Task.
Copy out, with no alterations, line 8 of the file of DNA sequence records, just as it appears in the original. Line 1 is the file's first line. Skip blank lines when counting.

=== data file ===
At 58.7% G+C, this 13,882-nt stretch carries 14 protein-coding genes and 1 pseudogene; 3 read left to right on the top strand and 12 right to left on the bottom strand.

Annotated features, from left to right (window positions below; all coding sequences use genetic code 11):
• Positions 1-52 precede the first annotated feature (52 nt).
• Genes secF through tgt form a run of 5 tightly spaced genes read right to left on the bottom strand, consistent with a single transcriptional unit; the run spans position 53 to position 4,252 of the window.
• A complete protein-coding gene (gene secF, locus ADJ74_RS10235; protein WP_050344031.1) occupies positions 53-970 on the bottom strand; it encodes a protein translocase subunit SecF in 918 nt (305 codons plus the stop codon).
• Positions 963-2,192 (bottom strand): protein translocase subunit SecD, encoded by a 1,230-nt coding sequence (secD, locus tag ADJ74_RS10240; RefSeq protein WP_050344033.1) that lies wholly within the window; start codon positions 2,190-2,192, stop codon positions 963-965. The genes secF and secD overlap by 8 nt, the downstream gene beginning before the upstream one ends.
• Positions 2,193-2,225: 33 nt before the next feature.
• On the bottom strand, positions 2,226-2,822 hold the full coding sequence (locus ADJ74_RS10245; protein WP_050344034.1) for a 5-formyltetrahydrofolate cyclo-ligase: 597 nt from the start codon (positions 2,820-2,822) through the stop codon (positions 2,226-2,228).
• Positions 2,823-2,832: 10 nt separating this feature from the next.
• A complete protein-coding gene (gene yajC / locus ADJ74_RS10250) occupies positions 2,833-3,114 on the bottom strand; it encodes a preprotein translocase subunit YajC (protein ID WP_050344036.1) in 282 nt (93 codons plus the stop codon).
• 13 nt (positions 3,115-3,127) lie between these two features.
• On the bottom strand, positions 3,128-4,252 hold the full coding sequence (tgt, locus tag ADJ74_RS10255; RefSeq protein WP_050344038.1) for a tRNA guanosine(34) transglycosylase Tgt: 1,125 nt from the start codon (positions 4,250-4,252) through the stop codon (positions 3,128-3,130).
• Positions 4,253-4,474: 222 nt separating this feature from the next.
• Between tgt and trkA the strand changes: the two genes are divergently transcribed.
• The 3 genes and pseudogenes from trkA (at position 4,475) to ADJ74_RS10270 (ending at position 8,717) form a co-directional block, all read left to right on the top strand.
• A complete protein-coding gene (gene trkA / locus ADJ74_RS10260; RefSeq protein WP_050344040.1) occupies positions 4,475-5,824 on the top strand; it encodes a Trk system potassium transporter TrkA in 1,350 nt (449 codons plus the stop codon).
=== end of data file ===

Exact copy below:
• On the bottom strand, positions 2,226-2,822 hold the full coding sequence (locus ADJ74_RS10245; protein WP_050344034.1) for a 5-formyltetrahydrofolate cyclo-ligase: 597 nt from the start codon (positions 2,820-2,822) through the stop codon (positions 2,226-2,228).